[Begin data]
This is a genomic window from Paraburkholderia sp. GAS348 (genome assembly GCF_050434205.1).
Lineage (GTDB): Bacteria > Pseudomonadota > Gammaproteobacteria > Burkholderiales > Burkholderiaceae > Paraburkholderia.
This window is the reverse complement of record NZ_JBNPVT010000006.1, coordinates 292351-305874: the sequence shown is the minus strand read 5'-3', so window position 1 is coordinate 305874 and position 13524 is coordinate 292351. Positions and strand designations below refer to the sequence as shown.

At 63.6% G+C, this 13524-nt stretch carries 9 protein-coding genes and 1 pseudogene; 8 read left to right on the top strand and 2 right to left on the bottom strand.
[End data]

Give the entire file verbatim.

This is a genomic window from Paraburkholderia sp. GAS348 (genome assembly GCF_050434205.1).
Lineage (GTDB): Bacteria > Pseudomonadota > Gammaproteobacteria > Burkholderiales > Burkholderiaceae > Paraburkholderia.
This window is the reverse complement of record NZ_JBNPVT010000006.1, coordinates 292351-305874: the sequence shown is the minus strand read 5'-3', so window position 1 is coordinate 305874 and position 13524 is coordinate 292351. Positions and strand designations below refer to the sequence as shown.

At 63.6% G+C, this 13524-nt stretch carries 9 protein-coding genes and 1 pseudogene; 8 read left to right on the top strand and 2 right to left on the bottom strand.